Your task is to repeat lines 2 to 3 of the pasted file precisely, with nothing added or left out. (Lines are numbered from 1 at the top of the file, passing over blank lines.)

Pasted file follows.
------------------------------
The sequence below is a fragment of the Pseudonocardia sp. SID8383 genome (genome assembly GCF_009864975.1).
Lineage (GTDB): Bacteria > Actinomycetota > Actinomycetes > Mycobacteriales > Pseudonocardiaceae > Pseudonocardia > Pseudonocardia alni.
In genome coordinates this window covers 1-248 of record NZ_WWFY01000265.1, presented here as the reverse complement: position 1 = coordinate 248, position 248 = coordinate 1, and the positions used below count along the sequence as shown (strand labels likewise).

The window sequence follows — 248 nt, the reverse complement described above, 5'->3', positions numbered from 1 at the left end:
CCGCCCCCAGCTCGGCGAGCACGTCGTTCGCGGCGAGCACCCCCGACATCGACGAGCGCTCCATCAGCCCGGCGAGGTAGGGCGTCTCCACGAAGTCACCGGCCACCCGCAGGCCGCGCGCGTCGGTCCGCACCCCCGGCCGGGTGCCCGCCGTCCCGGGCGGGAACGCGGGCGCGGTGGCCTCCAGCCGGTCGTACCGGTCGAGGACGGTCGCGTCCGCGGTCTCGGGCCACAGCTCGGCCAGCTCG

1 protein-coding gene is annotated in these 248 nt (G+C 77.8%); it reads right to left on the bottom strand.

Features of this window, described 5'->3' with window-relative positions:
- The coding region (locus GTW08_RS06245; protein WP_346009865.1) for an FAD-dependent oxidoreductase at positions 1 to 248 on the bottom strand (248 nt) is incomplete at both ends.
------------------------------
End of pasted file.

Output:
Lineage (GTDB): Bacteria > Actinomycetota > Actinomycetes > Mycobacteriales > Pseudonocardiaceae > Pseudonocardia > Pseudonocardia alni.
In genome coordinates this window covers 1-248 of record NZ_WWFY01000265.1, presented here as the reverse complement: position 1 = coordinate 248, position 248 = coordinate 1, and the positions used below count along the sequence as shown (strand labels likewise).